to four strings to a note in the treble; graduated with two and three unisons of so many notes each, between.
The allusions in Schroeter's letter to an 'ingenious man at Dresden' ('ein anderer sinnreicher Mann'), point to Gottfried Silbermann, who, in the second half of last century, was generally considered to be the inventor of the pianoforte. As late as 1780 De la Borde (Essai sur la Musique ancienne et moderne) said that 'The Clavecin Pianoforte was invented about twenty years ago at Freyberg in Saxony by M. Silbermann. From Saxony the invention penetrated to London, whence we obtain nearly all those that are sold in Paris.' It has been hitherto accepted in Germany and elsewhere that Silbermann adopted Schroeter's idea, and made it practicable; employing in fact Schroeter's action, with some improvement. Welcker von Gontershausen, 'Der Clavierbau' (Frankfort, 1 870), says, p. 171, 'the Silbermanns always used the action invented by Schroeter.' It is right however to warn the inquirer who may meet with Welcker's books, that they are not, either in text or engravings, always to be depended on.
We must now revert to the fact of Koenig's translation of Maffei's account of Cristofori's invention, published at Hamburg in 1725, an invention recorded and attributed exclusively to its author in Walther's 'Musikalisches Lexicon' (Leipzig, 1732). It was thus early made public in Germany, and we think we shall now be able to show that Gottfried Silbermann followed Cristofori rather than Schroeter when he began to make pianofortes. He is said to have made two as early as 1726 (the year after Matheson's publication of Koenig's translation) and to have shown them to J. S. Bach, who condemned them for the weakness of their trebles and their heavy touch. This adverse judgment so much annoyed Silbermann that for some years he made, or at least showed, no more. Some time after this he seems to have made an instrument for the Prince of Schwarzburg-Rudolstadt, which Schroeter happened to see in 1753; but, before that, two had been made, admitted to be copies of it, by Lenker of Rudolstadt, and had met with great praise. We may therefore assume the success of the original. In connection with this it is not surprising that Frederick the Great (especially when we remember that he had C. P. E. Bach, who owned a most beautiful Silbermann clavichord, in his service) should have acquired and placed in the music-room in the Old Palace at Potsdam, a pianoforte by that maker [App. p.748 "concerning Frederick the Great's pianofortes see Silbermann, vol. iii. p. 494b. The examination of the one at the Neues Palais was made at the request of the writer, who had peculiar facilities for examining the pianofortes and harpsichords at Potsdam and Berlin accorded to him by H. I. H. the Crown Princess (since Empress) of Germany"]. He is indeed said to have had more, but no musical anecdote is better known than the visit of J. S. Bach, and his eldest son, to Potsdam in 1747; his warm and almost unceremonious reception by the King, and the extempore performances which took place, in which we may be sure that the pianoforte would not be neglected. In 1773, our own Burney (Tour, ii. 145) published an account of his visit to the new palace at Potsdam. In His Majesty's concert-room there he saw a Silbermann pianoforte; in other rooms the Tschudi harpsichords of 1766. Thus the pianoforte had not yet prevailed over the harpsichord, these London instruments being of later date. But what is of supreme interest is that the same piano which Burney saw is still in Frederick's music-room (1880). True, the instrument bears no inscription or date, but since everything in the room remains as it was at the time of the King's death, there is no reason to doubt its genuineness; and it has the whole weight of local tradition in its favour. A recent examination, made through the kind permission of Count Seckendorff by Herr Bechstein, the well-known pianoforte-maker of Berlin, reveals the Cristofori action! There can be no doubt about it. Here is Herr Bechstein's drawing, and a comparison of it with that of Cristofori's action (Fig. 2) is at once convincing.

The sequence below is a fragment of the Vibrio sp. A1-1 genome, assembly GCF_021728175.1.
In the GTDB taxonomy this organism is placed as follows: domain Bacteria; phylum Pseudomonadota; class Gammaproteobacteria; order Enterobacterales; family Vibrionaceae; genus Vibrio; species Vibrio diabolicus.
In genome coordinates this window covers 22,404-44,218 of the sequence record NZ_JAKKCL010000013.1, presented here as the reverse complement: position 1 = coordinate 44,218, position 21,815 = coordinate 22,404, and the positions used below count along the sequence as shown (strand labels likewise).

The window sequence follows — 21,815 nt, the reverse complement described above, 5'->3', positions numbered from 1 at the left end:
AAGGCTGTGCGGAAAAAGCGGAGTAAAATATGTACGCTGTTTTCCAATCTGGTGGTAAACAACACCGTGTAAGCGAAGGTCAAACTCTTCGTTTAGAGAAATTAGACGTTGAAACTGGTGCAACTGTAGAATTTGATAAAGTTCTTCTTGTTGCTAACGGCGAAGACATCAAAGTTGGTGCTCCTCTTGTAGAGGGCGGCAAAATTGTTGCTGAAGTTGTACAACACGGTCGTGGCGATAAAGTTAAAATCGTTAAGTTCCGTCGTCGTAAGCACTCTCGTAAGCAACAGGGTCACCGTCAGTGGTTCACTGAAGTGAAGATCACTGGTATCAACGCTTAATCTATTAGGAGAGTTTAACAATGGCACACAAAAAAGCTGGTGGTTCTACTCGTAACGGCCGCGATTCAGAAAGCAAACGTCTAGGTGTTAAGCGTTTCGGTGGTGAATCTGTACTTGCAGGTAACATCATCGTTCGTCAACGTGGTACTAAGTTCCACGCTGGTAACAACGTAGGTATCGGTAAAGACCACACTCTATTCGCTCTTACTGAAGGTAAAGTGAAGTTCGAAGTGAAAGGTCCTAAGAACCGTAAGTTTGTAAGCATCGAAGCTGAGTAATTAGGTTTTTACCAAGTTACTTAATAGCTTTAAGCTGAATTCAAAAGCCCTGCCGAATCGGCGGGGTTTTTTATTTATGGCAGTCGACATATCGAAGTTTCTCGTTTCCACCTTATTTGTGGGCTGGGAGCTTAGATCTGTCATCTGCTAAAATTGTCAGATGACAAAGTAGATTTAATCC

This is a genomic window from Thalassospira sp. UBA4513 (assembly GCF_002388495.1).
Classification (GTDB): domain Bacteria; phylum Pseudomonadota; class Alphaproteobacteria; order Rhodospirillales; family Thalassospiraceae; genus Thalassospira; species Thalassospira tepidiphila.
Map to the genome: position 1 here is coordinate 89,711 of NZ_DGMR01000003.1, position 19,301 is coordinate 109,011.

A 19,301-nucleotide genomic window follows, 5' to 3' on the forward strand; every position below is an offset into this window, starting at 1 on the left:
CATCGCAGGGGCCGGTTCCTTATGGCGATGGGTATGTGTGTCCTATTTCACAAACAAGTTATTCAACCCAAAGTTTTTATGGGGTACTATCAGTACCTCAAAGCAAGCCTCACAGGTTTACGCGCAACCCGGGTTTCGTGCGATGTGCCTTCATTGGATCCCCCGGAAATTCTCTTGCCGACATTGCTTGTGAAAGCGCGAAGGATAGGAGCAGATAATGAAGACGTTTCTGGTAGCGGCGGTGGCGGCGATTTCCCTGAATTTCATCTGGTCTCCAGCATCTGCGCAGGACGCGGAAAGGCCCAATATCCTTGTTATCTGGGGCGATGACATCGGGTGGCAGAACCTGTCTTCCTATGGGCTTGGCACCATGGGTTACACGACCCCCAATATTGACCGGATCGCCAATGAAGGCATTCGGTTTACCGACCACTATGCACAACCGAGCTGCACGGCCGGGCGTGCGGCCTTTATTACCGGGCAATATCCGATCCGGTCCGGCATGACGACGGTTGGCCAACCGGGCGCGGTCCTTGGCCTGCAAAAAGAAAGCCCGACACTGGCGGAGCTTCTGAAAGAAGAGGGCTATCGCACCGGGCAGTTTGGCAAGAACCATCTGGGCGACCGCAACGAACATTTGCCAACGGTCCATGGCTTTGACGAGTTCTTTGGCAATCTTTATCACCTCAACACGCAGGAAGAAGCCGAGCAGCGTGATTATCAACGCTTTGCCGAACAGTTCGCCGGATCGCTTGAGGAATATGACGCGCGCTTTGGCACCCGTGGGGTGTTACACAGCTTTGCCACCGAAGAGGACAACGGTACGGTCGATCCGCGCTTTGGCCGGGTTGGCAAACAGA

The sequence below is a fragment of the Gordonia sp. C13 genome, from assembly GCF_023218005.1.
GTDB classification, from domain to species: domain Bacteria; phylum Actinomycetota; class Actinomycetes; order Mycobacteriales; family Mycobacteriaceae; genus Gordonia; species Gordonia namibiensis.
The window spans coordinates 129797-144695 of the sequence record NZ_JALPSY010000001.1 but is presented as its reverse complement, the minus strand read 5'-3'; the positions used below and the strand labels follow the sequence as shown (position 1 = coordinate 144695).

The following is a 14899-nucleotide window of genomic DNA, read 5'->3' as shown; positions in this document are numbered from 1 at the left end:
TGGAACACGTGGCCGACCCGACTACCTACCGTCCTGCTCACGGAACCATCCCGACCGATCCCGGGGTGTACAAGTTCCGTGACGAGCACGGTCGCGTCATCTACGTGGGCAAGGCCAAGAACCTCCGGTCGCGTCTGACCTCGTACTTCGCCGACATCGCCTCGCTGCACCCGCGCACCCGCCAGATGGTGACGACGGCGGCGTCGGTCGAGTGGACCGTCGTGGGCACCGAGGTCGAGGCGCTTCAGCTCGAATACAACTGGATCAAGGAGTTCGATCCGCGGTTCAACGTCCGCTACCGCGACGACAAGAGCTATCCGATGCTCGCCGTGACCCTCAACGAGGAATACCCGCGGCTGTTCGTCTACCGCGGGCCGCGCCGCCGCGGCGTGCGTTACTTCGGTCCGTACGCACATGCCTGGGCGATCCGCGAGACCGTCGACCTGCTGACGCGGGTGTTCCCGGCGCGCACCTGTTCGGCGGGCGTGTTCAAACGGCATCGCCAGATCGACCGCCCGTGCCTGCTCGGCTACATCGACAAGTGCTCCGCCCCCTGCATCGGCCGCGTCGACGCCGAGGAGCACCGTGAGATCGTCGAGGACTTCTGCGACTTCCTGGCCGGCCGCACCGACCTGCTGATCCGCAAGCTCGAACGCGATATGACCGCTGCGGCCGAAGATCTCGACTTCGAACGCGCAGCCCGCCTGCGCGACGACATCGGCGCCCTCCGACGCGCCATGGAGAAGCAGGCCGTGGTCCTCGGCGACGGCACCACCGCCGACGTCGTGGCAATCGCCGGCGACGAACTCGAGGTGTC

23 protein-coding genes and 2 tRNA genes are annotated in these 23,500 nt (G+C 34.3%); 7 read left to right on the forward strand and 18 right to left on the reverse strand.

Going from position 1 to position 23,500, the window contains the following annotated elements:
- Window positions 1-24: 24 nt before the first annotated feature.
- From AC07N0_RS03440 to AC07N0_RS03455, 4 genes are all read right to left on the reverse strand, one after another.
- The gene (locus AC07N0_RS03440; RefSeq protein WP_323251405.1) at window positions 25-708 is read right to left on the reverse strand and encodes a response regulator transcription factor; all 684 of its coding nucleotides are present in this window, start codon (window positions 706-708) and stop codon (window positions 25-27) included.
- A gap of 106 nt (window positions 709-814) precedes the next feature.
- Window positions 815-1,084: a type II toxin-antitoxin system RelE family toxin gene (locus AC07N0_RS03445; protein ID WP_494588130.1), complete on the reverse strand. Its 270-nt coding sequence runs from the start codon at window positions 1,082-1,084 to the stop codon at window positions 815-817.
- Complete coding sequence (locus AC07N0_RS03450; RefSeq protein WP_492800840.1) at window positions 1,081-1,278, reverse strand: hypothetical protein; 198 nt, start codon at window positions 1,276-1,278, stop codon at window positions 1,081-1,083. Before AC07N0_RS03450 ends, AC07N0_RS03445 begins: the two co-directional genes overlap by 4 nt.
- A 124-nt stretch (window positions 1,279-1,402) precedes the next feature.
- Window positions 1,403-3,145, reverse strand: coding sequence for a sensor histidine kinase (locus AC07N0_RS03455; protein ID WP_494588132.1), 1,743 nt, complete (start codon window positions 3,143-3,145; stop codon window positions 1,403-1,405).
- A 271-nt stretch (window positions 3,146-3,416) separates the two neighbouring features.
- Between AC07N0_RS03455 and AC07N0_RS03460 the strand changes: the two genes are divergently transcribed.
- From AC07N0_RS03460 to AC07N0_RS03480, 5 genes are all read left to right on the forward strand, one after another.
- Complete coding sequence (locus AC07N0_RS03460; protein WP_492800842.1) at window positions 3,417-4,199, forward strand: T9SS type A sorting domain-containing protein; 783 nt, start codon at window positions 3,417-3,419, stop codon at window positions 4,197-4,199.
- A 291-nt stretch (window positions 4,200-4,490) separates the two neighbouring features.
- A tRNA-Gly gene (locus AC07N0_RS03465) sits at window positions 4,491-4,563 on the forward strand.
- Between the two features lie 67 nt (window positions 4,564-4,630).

- We quote from Forkel: 'The King … urged Bach (then known as the Old Bach) to try his Silbermann Fortepianos then standing in various rooms of the palace.' A footnote adds:—'The pianofortes of the Freyberg Silbermann pleased the King so much, that he made up his mind to buy them all. He got fifteen of them together. They must now (1802) be all standing about, of no use, in different corners of the palace.' Recent search has failed to discover these instruments. Fifteen was a large number for Silbermann to have made and had by him, and it must be remembered that Forkel wrote at secondhand, and long after the event, although we have the statement of an eye-witness, W. Friedemann. Bach's eldest son. Gerber's Lexicon, published 1792, art. 'Silbermann.' states that the King of Prussia had one pianoforte made for him, before Bach's visit, and this pleasing him he ordered others for Berlin. Hooser's 'Silbermann der Orgelbauer' (Strassburg 1857) affirms that they were six in number, and that one more was acquired after Silbermann's death. Burney saw only one at Potsdam, and that not five-and-twenty years after Bach's visit.